Gingerbread Competition Spices Up

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First-timers to the Uptown for the Holidays Gingerbread competition are probably nervous enough about finishing one structure, but after a recent tragedy in Athens, Sarah Boumphrey decided to go big or go home.

Not only will she be building her workplace, Cutler Hall, but Boumphrey has been working furiously on a second gingerbread piece, a 3-foot-long tribute to the businesses that were damaged in last week's Union Street fire.

Boumphrey contacted Jan Hodson, co-founder of the competition, to see if she could do an additional creation, not as part of the competition but just for display.

"I wanted to pay tribute to the businesses," Boumphrey said, adding that the project is set to include every building from Jackie O's Public House to Uptown Dog.

She is an alumna of Ohio University and now works in the Office of the President, so she is happy to see the community come together to help out Union Street and keep it alive. She thought a tribute could help her do her part.

"Athens changes a lot but it always manages to maintain it's spirit," Boumphrey said.

She used pictures she found online and took her own pictures after the fire to figure out the dimensions of the buildings. The building of Cutler Hall still continues, but Boumphrey has spent the better part of the week focusing on Union Street.

"It's something I really don't want to get wrong," Boumphrey said. "There's going to be a lot of finger-crossing until this is finally on display."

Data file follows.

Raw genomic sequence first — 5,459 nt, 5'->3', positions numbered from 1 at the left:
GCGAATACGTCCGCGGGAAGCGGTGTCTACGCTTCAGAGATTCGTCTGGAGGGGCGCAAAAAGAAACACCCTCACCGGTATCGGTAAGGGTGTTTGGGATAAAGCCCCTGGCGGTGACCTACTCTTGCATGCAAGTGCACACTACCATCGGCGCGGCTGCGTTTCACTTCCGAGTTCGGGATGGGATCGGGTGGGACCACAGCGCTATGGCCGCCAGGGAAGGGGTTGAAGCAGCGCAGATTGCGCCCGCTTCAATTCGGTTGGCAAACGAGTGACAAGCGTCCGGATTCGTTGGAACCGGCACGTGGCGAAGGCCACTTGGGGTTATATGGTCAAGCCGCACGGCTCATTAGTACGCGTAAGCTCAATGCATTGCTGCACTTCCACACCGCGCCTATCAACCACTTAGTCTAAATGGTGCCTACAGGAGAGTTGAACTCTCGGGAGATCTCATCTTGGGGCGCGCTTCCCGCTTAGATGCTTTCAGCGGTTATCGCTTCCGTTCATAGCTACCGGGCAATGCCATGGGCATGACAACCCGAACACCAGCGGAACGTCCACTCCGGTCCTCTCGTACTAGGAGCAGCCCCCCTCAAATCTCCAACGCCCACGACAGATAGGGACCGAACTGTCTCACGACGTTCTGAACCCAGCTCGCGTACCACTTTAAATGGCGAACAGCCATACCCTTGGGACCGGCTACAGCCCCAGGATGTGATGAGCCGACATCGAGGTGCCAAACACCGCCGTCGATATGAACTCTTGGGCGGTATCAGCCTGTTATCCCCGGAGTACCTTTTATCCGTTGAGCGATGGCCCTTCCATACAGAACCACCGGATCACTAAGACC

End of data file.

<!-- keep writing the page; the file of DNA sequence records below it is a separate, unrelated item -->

She has the signs for Jack Neal Floral, The Union and Uptown Dog done, and plans to make Jackie O's three-dimensional sign stick out from the gingerbread building just like it does on the street.

Despite the double challenge she has put in place for herself, Boumphrey said the projects have been fun for her and a way for her to bring a little spirit to her life.

"Sometimes I have a hard time getting in the holiday spirit, and this has certainly helped," she said.

Boumphrey is one of 20 participants in the competition, which is an increase from the 14 competitors that competed last year, Hodson said.

When Janice Huwe started thinking of ideas for her holiday gingerbread house, she realized the best place to start was at home.

Soon, she decided her own historic home was the best place to build.

Huwe and her teenage daughters are building the home on Elmwood Place as part of the gingerbread competition.

It's taken a bit more time than Huwe expected, mainly in the planning stages, but she said it's been a good experience to do with her daughters.

"We spent a lot of time measuring the house to scale and making a model before we started baking and thinking about decorations," Huwe said.

Studying the house for a gingerbread model has made Huwe look at her house a little more intricately, she said.

"I even noticed we have a second chimney I had never seen before," Huwe said. "It doesn't go to anything so we're just going to leave it out (of the gingerbread version), but I never noticed it."

After starting work on the house, one of her daughters decided to enter the teen competition as well, but she decided to do something other than a historical building or a local attraction. Allie, 15, went with Hagrid's Hut from Harry Potter.

"I really like Harry Potter and I wanted to try it," Allie said. "It's challenging but it's been fun."

Two $500 grand prizes will be awarded after the gingerbread houses are turned in Dec. 1. One will be for best replica of an Athens city or county historical building or landmark done by a non-professional, and the other will be awarded to a professional in the same category.

Five $200 prizes will be given out, one each for children ages 9 to 12, teens, adults, groups and professionals.

Entries will be displayed at the Athens County Historical Society and Museum from Dec. 2 to Dec. 6 and in uptown businesses until Jan. 3.